Di Biase, Luigi ; Gasparini, Maurizio ; Lunati, Maurizio ; Santini, Massimo ; Landolina, Maurizio ; Boriani, Giuseppe ; Curnis, Antonio ; Bocchiardo, Mario ; Vincenti, Antonio ; Denaro, Alessandra ; Valsecchi, Sergio ; Natale, Andrea ; Padeletti, Luigi. / Antiarrhythmic Effect of Reverse Ventricular Remodeling Induced by Cardiac Resynchronization Therapy. The InSync ICD (Implantable Cardioverter-Defibrillator) Italian Registry. In: Journal of the American College of Cardiology. 2008 ; Vol. 52, No. 18. pp. 1442-1449.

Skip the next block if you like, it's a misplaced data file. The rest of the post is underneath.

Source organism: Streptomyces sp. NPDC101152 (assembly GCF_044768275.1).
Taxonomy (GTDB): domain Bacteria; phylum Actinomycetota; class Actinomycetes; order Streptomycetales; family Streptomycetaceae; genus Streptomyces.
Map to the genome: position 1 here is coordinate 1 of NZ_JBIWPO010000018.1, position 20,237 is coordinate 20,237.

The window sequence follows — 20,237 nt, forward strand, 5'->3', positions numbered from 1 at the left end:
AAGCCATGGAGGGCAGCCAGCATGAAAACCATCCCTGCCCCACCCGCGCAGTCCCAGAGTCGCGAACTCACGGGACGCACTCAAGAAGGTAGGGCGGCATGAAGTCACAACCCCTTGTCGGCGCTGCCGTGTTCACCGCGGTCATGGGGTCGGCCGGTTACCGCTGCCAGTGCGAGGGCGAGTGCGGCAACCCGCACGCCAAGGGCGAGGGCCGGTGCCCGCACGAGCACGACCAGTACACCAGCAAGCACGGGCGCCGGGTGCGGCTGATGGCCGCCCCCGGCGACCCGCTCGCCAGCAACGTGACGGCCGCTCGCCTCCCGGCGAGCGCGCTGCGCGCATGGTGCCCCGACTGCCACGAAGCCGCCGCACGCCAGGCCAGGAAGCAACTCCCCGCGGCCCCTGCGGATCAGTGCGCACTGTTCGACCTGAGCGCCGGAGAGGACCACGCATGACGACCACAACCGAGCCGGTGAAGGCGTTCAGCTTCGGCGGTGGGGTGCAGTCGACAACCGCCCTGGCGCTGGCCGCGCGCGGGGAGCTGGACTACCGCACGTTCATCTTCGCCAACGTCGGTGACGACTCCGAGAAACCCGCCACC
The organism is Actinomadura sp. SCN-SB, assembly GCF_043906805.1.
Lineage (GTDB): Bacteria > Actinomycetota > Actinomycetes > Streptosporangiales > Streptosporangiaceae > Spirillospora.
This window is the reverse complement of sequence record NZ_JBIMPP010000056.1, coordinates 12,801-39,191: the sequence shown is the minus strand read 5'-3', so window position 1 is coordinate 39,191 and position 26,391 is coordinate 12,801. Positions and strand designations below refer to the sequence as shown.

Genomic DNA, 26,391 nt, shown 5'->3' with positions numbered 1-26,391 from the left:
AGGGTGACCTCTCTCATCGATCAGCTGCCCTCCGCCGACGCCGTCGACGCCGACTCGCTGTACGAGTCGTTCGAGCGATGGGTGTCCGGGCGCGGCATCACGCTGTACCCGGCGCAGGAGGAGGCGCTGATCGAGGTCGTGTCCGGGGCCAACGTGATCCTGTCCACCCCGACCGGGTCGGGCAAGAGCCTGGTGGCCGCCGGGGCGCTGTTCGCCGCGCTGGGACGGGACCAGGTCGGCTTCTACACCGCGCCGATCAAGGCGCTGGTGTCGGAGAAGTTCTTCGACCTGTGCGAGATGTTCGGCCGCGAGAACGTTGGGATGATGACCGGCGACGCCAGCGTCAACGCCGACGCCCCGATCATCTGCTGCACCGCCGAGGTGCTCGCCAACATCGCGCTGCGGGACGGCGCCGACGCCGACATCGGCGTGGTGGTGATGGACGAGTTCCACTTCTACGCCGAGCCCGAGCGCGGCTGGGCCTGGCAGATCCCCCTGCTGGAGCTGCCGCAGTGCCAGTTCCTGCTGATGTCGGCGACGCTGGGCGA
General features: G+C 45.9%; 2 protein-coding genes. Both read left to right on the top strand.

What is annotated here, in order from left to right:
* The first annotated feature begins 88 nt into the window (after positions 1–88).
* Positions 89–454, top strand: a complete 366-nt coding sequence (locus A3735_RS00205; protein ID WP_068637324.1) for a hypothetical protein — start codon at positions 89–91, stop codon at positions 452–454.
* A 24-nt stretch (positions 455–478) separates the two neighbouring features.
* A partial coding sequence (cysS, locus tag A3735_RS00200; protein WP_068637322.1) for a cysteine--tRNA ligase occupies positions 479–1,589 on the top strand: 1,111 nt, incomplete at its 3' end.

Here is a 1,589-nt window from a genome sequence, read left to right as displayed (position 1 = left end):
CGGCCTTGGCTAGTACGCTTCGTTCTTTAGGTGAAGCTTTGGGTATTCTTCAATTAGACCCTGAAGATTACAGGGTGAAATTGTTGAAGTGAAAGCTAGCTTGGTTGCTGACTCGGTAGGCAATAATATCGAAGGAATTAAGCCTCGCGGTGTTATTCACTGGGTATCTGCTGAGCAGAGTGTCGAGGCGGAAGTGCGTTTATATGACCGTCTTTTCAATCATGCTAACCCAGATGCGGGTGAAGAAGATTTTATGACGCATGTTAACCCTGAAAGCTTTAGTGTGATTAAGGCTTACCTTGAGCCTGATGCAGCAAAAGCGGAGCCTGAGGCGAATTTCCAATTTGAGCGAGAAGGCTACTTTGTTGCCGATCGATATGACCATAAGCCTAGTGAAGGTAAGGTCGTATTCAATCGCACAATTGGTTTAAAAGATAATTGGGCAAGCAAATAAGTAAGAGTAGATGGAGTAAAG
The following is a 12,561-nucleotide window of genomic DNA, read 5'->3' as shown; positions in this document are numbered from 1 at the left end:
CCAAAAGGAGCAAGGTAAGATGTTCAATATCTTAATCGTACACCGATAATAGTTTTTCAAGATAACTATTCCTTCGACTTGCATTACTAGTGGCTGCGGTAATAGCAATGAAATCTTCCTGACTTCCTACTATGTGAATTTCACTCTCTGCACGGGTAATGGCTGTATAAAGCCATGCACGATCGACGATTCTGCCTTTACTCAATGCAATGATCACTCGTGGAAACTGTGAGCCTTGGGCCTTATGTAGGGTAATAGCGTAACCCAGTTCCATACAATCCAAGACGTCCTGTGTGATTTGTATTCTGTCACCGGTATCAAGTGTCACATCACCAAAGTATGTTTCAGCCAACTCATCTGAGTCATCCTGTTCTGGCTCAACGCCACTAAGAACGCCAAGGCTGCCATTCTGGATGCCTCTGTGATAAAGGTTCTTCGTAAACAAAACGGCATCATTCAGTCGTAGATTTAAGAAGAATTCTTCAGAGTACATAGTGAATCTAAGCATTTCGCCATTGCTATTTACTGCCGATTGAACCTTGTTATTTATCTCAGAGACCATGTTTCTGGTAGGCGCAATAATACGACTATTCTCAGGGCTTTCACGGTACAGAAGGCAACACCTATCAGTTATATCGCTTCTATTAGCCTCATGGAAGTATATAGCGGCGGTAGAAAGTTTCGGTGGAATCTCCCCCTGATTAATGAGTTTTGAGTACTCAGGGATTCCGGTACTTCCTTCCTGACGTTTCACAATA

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abstract = "Objectives: We investigated whether the reverse remodeling after cardiac resynchronization therapy (CRT) might reduce the occurrence of ventricular arrhythmias (VAs). Background: It is currently debated whether CRT has an effect on the burden of VAs. Methods: The study included 398 patients treated with a CRT defibrillator and with a follow-up of at least 12 months. Spontaneous VAs detected by the device were reviewed and validated. Results: A significant reduction in VA episodes and shock therapies was evident during the follow-up with greater decrease after 1 month. After 6 months of CRT, 227 patients (57{\%}) showed a reduction in end-systolic volume of ≥10{\%} and were defined as {"}responders.{"} The baseline characteristics were similar between the responders and the nonresponders. Nonetheless, the proportion of patients with recurrence of VA after 1 month of CRT was significantly lower in responders (32{\%} vs. 43{\%}, p = 0.024). Among baseline variables no parameters emerged as predictors of tachyarrhythmia recurrence. However, receiver-operating curve analysis recognized a reduction of left ventricular end-systolic volume at 6 months of 13{\%} as the best cutoff to identify the reduction of VAs (with a sensitivity of 58{\%} and a specificity of 54{\%}). Conclusions: In patients treated with CRT defibrillators, a reduction in ventricular arrhythmic events occurs during the initial 12 months after implant and is correlated with the degree of ventricular remodeling induced by the therapy. Patients demonstrating reverse remodeling at midterm follow-up show a reduction in arrhythmias soon after the implant, pronounced improvements at long-term, and a better survival.",